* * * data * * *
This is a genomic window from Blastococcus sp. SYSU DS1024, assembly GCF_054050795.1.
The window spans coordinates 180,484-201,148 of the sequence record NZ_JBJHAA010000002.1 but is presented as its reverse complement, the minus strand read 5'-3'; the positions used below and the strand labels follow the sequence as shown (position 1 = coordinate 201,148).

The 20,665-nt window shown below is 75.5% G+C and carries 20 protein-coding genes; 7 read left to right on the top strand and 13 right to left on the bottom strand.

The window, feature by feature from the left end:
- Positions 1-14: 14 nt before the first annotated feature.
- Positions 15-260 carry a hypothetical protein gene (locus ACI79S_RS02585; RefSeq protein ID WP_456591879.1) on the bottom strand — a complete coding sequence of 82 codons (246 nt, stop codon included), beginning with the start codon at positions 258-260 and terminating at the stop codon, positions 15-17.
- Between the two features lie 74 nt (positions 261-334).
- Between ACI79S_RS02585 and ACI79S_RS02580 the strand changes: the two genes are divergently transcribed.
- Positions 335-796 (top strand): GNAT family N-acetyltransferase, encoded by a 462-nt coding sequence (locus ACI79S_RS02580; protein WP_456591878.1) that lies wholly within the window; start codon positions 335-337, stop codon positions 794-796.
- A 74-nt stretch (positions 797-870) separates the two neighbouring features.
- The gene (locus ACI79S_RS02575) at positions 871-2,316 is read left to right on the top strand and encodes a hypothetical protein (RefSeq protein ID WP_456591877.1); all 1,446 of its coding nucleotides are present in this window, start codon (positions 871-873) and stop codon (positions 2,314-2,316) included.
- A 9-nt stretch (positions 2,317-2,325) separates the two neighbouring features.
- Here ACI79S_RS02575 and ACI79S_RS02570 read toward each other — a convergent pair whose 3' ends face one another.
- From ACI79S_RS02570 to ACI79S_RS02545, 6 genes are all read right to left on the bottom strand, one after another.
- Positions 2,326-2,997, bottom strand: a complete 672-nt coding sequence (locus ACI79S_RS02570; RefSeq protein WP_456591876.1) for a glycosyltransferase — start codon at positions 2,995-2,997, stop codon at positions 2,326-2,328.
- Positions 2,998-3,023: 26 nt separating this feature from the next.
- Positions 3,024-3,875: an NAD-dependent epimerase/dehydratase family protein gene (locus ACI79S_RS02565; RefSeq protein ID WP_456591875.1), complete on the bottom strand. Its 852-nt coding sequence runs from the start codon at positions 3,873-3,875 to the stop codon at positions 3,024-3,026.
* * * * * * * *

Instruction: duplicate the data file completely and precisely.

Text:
This is a genomic window from Blastococcus sp. SYSU DS1024, assembly GCF_054050795.1.
The window spans coordinates 180,484-201,148 of the sequence record NZ_JBJHAA010000002.1 but is presented as its reverse complement, the minus strand read 5'-3'; the positions used below and the strand labels follow the sequence as shown (position 1 = coordinate 201,148).

The 20,665-nt window shown below is 75.5% G+C and carries 20 protein-coding genes; 7 read left to right on the top strand and 13 right to left on the bottom strand.

The window, feature by feature from the left end:
- Positions 1-14: 14 nt before the first annotated feature.
- Positions 15-260 carry a hypothetical protein gene (locus ACI79S_RS02585; RefSeq protein ID WP_456591879.1) on the bottom strand — a complete coding sequence of 82 codons (246 nt, stop codon included), beginning with the start codon at positions 258-260 and terminating at the stop codon, positions 15-17.
- Between the two features lie 74 nt (positions 261-334).
- Between ACI79S_RS02585 and ACI79S_RS02580 the strand changes: the two genes are divergently transcribed.
- Positions 335-796 (top strand): GNAT family N-acetyltransferase, encoded by a 462-nt coding sequence (locus ACI79S_RS02580; protein WP_456591878.1) that lies wholly within the window; start codon positions 335-337, stop codon positions 794-796.
- A 74-nt stretch (positions 797-870) separates the two neighbouring features.
- The gene (locus ACI79S_RS02575) at positions 871-2,316 is read left to right on the top strand and encodes a hypothetical protein (RefSeq protein ID WP_456591877.1); all 1,446 of its coding nucleotides are present in this window, start codon (positions 871-873) and stop codon (positions 2,314-2,316) included.
- A 9-nt stretch (positions 2,317-2,325) separates the two neighbouring features.
- Here ACI79S_RS02575 and ACI79S_RS02570 read toward each other — a convergent pair whose 3' ends face one another.
- From ACI79S_RS02570 to ACI79S_RS02545, 6 genes are all read right to left on the bottom strand, one after another.
- Positions 2,326-2,997, bottom strand: a complete 672-nt coding sequence (locus ACI79S_RS02570; RefSeq protein WP_456591876.1) for a glycosyltransferase — start codon at positions 2,995-2,997, stop codon at positions 2,326-2,328.
- Positions 2,998-3,023: 26 nt separating this feature from the next.
- Positions 3,024-3,875: an NAD-dependent epimerase/dehydratase family protein gene (locus ACI79S_RS02565; RefSeq protein ID WP_456591875.1), complete on the bottom strand. Its 852-nt coding sequence runs from the start codon at positions 3,873-3,875 to the stop codon at positions 3,024-3,026.